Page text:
This library loads Python data structures into typed data structures, enforcing a schema.

The main purpose is to load things that come from json, bson or similar into NamedTuple or Dataclass.

For example this Json: { 'users': [ { 'username': 'salvo', 'shell': 'bash', 'sessions': ['pts/4', 'tty7', 'pts/6'] }, { 'username': 'lop' } ], }

Can be treated more easily if loaded into this:

class User(NamedTuple): username: str shell: str = 'bash' sessions: List[str] = []

class Logins(NamedTuple): users: List[User]

And can then be loaded with

typedload.load(data, Logins)

Simple API

typedload.load() and typedload.dump() are functions to quickly load and dump data using the default objects.

They create a new loader/dumper object with default parameters, and discard it after.


The loader and dumper classes expose a number of attributes that can be customised to tweak their behaviour.

Supported datatypes

There is support for: * Basic python types (int, str, bool, float, NoneType) * NamedTuple * Enum * Optional[SomeType] * List[SomeType] * Dict[TypeA, TypeB] * Tuple[TypeA, TypeB, TypeC] * Tuple[SomeType, ...] * Set[SomeType] * Union[TypeA, TypeB] * ForwardRef * Literal * Dataclass * attrs * TypedDict * datetime * re.Pattern * Path * IPv4Address, IPv6Address


To work with other datatypes, handlers can be used.

The handlers' list items are tuples for two functions. The signatures are different for loader or dumper.

The first function returns a boolean, and if the value is true, the object will call the second function and return its result.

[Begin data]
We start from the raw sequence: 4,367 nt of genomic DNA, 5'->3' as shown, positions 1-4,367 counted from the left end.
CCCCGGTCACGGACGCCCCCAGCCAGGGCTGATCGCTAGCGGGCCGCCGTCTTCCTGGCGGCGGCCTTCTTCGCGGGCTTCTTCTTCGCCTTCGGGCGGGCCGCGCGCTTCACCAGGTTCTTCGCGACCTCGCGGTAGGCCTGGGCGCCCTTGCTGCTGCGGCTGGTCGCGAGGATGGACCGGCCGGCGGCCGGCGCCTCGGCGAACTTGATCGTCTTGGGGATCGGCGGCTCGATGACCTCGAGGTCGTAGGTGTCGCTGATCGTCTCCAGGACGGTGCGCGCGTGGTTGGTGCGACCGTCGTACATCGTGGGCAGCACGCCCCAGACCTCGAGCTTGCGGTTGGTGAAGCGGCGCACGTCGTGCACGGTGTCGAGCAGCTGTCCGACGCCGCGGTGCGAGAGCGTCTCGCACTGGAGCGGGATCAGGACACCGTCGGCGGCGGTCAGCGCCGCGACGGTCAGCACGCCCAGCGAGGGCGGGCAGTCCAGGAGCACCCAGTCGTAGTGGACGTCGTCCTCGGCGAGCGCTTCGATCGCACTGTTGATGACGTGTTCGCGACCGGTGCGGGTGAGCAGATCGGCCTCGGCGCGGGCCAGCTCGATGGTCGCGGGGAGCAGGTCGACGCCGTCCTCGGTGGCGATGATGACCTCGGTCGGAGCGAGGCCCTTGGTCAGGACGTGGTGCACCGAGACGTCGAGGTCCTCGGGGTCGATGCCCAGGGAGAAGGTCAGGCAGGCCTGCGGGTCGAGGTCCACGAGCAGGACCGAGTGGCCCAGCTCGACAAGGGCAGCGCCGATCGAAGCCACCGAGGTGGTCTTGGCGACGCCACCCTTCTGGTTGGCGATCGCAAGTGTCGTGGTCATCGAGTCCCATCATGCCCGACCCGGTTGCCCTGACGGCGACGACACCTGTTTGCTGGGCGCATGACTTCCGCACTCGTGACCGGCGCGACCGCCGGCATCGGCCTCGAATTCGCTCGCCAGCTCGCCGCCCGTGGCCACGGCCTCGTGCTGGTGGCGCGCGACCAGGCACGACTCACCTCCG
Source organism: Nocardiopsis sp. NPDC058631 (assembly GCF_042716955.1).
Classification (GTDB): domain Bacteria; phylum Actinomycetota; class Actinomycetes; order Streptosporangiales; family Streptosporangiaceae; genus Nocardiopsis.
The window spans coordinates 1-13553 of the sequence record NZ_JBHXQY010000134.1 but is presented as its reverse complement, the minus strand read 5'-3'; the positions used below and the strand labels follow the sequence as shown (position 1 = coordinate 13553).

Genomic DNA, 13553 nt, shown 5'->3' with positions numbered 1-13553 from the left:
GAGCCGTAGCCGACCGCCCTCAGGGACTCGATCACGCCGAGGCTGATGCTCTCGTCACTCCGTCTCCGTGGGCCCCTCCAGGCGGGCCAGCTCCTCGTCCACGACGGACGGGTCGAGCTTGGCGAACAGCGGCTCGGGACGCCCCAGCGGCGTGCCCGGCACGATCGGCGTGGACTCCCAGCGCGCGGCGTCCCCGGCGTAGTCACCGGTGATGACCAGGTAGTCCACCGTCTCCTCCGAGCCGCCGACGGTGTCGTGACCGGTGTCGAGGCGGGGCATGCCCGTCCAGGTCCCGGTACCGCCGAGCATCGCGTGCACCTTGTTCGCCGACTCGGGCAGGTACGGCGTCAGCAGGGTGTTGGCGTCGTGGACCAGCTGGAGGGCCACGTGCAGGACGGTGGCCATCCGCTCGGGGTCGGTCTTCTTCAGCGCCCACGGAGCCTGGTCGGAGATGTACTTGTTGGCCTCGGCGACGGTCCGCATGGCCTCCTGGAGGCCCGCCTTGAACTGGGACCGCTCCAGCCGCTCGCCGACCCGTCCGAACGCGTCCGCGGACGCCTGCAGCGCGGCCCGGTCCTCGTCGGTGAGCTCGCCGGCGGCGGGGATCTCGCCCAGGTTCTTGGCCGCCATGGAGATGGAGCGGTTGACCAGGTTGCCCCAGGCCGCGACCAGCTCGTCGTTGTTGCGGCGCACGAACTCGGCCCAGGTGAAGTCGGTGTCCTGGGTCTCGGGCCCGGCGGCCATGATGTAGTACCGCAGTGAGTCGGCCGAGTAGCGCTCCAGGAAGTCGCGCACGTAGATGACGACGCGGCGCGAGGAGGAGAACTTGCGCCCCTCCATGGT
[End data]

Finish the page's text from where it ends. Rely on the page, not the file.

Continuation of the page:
Basically a loader and a dumper class have no functionality (but come with a default list of handlers).

So, to add support for a new type, it is sufficient to write a function that outputs the desired value, and a function that decides when to call that.

The index() function returns the position of handlers in the list, so that it is possible to remove them or add new handlers before or after a given handler.

The pointer to the loader or dumper object is passed, so that the attributes in use for that particular object are available.

For example, if we want to add a special loader that when loading the int 42 into a string returns 'quarantadue', we can do this:

from typedload.dataloader import Loader l = Loader() l.handlers.insert( l.index(str), # This will place this entry before the string handler ( lambda x: x == str, lambda loader, value, type_: str(value) if value != 42 else 'quarantadue' ) )

Then this will happen:

In [15]: l.load(12, str) Out[15]: '12'

In [16]: l.load(42, str) Out[16]: 'quarantadue'

This can of course be used also for use cases that make sense.

The handlers must generate exceptions from the typedload.exceptions module.

Due to internal cache, it is not supported to modify the list of the handlers after the first call to dump/load.

Name mangling

Name mangling is supported in datatypes with metadata (dataclass, attrs) by having a 'name' key in the metadata.

@attr.s class Example: attribute = attr.ib(type=int, metadata={'name': 'att.rib.ute:name'}

@dataclass class Example(): attribute: str = field(metadata={'name': 'att.rib.ute:name'})

The dictionary key for 'attribute' will be 'att.rib.ute:name'.

This is very useful for keys that use invalid or reserved characters that can't be used in variable names. Another common application is to convert camelCase into not_camel_case.

It is implemented this way to avoid doing automatic name translations, that might introduce surprises.

To use a metadata key different than 'name', set the mangle_key parameter to the loader/dumper.



Quick function call to load data into a type.

It is useful to avoid creating the Loader object,
in case only the default parameters are used.

For repeated calls this function will be slower than re-using
a loader object.


Quick function to dump a data structure into
something that is compatible with json or
other programs and languages.

It is useful to avoid creating the Dumper object,
in case only the default parameters are used.